(This article belongs to the Special Issue Microbial Proteomics II)
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Open AccessArticle
More than a Toxin: Protein Inventory of Clostridium tetani Toxoid Vaccines
Received: 2 April 2019 / Revised: 12 April 2019 / Accepted: 15 April 2019 / Published: 16 April 2019
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Abstract
Clostridium tetani is the etiological agent of tetanus, a life-threatening bacterial infection. The most efficient protection strategy against tetanus is a vaccination with the C. tetani neurotoxin, which is inactivated by formaldehyde-crosslinking. Since we assumed that besides the tetanus toxin, other proteins of [...] Read more.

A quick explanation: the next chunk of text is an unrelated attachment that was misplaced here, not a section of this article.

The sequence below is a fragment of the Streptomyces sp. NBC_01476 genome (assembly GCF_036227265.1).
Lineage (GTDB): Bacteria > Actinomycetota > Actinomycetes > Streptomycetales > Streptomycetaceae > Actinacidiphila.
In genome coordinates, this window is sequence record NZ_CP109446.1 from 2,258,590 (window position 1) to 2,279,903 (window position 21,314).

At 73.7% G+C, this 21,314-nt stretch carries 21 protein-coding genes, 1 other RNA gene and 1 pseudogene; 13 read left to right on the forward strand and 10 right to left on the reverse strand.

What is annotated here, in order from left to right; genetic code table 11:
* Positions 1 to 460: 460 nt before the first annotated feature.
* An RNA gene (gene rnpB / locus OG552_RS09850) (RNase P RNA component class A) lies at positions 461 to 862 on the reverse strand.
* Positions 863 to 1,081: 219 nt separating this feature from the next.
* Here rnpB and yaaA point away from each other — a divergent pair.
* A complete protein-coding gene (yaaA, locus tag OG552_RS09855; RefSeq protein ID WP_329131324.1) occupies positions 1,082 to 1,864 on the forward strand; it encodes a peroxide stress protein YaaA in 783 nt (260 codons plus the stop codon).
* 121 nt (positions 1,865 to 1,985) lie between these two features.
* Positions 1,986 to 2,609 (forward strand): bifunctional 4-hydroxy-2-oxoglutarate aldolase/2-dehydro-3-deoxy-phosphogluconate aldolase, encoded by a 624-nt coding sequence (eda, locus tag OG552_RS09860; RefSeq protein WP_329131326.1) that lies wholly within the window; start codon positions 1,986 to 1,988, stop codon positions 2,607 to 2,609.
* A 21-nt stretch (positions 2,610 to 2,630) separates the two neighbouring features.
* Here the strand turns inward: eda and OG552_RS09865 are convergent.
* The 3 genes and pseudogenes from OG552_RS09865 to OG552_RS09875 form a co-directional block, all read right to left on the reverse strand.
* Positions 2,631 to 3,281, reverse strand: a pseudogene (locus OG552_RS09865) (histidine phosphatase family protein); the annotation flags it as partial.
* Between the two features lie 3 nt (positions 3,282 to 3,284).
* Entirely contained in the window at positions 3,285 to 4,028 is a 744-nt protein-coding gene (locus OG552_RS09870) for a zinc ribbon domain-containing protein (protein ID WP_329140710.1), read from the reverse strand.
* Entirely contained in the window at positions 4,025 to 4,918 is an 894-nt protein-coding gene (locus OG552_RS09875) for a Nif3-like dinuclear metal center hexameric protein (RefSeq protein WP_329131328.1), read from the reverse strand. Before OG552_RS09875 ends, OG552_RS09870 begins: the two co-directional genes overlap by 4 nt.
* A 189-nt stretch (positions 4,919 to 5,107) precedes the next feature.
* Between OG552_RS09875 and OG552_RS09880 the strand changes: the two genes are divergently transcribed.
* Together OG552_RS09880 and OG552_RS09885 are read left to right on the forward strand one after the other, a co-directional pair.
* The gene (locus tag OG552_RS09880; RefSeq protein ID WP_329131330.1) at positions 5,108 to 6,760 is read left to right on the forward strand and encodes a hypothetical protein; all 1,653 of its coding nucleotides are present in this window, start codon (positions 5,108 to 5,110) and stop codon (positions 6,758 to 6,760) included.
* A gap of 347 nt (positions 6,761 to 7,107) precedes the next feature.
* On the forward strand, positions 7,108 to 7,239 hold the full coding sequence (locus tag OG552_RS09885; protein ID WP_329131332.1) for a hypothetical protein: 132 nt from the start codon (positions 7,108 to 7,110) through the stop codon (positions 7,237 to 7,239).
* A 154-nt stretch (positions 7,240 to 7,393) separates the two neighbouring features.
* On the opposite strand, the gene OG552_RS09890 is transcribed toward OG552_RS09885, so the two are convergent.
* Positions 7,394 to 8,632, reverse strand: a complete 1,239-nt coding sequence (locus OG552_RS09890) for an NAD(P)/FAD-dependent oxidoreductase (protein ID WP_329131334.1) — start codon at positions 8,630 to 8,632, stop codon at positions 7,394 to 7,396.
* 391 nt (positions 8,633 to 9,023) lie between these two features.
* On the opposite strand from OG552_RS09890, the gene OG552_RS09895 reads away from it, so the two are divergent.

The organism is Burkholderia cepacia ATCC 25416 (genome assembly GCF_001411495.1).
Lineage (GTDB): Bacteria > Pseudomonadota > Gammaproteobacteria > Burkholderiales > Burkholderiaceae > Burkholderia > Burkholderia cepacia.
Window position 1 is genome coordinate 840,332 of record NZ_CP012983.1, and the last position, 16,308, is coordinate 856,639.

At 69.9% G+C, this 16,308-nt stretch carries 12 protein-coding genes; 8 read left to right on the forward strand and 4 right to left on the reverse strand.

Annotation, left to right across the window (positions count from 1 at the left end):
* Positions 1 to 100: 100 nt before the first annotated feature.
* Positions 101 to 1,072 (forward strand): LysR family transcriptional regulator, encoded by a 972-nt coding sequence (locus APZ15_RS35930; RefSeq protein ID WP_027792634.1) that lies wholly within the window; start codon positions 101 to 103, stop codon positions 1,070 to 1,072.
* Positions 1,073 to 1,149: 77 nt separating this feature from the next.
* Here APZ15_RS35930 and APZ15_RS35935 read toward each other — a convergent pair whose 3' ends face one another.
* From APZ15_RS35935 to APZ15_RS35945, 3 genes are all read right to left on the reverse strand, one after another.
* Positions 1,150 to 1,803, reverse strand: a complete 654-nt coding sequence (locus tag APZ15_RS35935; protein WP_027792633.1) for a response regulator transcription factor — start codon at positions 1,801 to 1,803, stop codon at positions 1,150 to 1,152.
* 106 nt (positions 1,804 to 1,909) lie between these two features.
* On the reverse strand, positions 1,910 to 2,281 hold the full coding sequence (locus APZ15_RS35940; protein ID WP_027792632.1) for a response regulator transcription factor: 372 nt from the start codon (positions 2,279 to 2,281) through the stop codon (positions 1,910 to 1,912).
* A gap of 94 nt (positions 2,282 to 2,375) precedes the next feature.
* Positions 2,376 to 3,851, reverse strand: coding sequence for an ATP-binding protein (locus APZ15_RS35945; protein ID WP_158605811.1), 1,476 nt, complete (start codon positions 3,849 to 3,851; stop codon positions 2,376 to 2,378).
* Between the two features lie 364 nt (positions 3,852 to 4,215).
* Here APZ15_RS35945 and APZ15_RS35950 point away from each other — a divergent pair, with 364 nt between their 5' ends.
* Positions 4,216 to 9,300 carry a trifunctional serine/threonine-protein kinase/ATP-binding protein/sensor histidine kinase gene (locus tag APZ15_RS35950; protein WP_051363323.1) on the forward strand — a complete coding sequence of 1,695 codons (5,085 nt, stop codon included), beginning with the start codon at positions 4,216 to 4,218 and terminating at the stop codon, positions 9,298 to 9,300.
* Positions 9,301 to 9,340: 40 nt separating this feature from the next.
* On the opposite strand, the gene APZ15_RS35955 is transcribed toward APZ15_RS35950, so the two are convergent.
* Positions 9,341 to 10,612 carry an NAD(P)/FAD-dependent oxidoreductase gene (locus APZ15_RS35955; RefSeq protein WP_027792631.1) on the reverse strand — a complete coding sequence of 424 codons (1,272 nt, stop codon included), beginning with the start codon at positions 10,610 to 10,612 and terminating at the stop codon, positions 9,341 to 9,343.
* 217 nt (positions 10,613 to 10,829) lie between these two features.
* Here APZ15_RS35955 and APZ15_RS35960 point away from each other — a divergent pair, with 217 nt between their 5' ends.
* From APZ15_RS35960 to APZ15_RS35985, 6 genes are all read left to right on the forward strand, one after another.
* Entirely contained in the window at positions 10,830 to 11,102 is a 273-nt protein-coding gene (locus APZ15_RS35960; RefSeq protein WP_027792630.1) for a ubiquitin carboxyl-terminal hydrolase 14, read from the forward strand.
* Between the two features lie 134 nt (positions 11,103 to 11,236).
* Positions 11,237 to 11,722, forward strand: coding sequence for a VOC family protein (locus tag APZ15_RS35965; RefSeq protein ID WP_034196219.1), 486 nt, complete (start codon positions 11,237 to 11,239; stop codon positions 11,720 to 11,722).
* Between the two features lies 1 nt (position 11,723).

Clostridium tetani is the etiological agent of tetanus, a life-threatening bacterial infection. The most efficient protection strategy against tetanus is a vaccination with the C. tetani neurotoxin, which is inactivated by formaldehyde-crosslinking. Since we assumed that besides the tetanus toxin, other proteins of C. tetani may also be present in toxoid preparations, we analyzed commercially available vaccines from different countries in respect to their protein content using mass spectrometry. In total 991 proteins could be identified in all five analyzed vaccines, 206 proteins were common in all analyzed vaccines and 54 proteins from the 206 proteins were potential antigens. The additionally present proteins may contribute at least partially to protection against C. tetani infection by supporting the function of the vaccine against the devastating effects of the tetanus toxin indirectly. Two different label-free protein quantification methods were applied for an estimation of protein contents. Similar results were obtained with a Total Protein Approach (TPA)-based method and Protein Discoverer 2.2 software package based on the minora algorithm. Depending on the tetanus toxoid vaccine and the quantification method used, tetanus neurotoxin contributes between 14 and 76 % to the total C. tetani protein content and varying numbers of other C. tetani proteins were detected. Full article